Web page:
“It was tough the first couple of days,” John said. “I had to basically relearn how to handle a dog. Being a canine handler and having a service dog are completely different.”

By the end of the six-week training, John and Captain had become a team. 

“He began to really sense my moods and try to comfort me, but I had to learn to not push him away when he was trying to help me,” John said. “Captain would sense me feeling tense and he would put his head against my leg. My canine handler training told me to push him away. I had to change that and accept that he was trying to help me.”

John has found that Captain is very sensitive to his moods and his reactions to stressful situations. Captain is trained to comfort when John has a bad dream or nightmare, when he enters any situation that could trigger the PTSD. 

“I still have trouble sleeping, but I am sleeping much better,” John said. “Captain starts out sleeping on the floor, but if I stir or mumble, he will jump on the bed and lie down beside me. I know he is there and am able to usually go back to sleep.”

John finds it is easier to go into public places with Captain, too. Before he got the dog, going into a crowded restaurant was almost impossible. Having Captain with him makes it a lot easier. 

And he has found a bonus. Captain is picking up on being his ears when he has his hearing aids out. 

“He can tell when I take them out, apparently they make a sound when they are turned on. As soon as I take them out, he will be next to me and if someone comes to the door, he will sit up, bark once, and stare in the direction of the sound,” John said. “That is when I know he heard something and I need to go see. Of course he walks with me to go check the sound out.”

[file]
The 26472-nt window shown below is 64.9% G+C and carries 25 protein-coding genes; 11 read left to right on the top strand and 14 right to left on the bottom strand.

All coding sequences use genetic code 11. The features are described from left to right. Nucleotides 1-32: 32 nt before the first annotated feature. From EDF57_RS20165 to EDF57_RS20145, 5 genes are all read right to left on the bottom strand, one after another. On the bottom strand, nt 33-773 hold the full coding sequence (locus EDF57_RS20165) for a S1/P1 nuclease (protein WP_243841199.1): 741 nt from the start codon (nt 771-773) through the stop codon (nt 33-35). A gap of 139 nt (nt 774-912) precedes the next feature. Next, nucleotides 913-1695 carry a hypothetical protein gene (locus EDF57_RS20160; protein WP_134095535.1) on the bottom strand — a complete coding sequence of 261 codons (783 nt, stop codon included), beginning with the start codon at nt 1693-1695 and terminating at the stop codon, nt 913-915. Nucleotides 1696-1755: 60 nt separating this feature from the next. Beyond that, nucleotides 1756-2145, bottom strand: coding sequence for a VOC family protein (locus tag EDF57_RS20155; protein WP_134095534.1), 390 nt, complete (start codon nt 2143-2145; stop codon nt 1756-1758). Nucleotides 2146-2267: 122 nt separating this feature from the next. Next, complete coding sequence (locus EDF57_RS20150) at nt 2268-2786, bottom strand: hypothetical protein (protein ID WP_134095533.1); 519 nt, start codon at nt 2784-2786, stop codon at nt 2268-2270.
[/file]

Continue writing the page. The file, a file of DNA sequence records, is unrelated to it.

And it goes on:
When John is out and about, Captain wears a service dog vest. During that time he is working and is serious about his job. 

“There are things that people need to know,” John said. 

For example, when a dog has its vest on, don’t pet the dog. Don’t even ask to pet the dog because it is working. 

Never give a service dog treats. They are trained to not accept food from people because they go into restaurants, they have to be trained to not sniff, lick or even look at food. They are only fed in their dishes at home. Treats are only given to them at home in the dish. 

“Please respect the veteran and his dog,” John said. “If a person has a service dog and they ask you not to touch it, please back off and respect their space.”

Northwest Battle Buddies is hosting a fundraiser to help defray the cost of veterans dogs in Cody on May 4 at Buffalo Bill Center of the West. John and Captain will be in attendance, along with other veterans who have received their dogs from Northwest Battle Buddies. 

There will be a reception, a dinner, and a celebration showcasing their dogs and honoring the veterans. 

More information can be found on their website; http://www.northwestbattlebuddies.org, or their Facebook page Northwest Battle Buddies.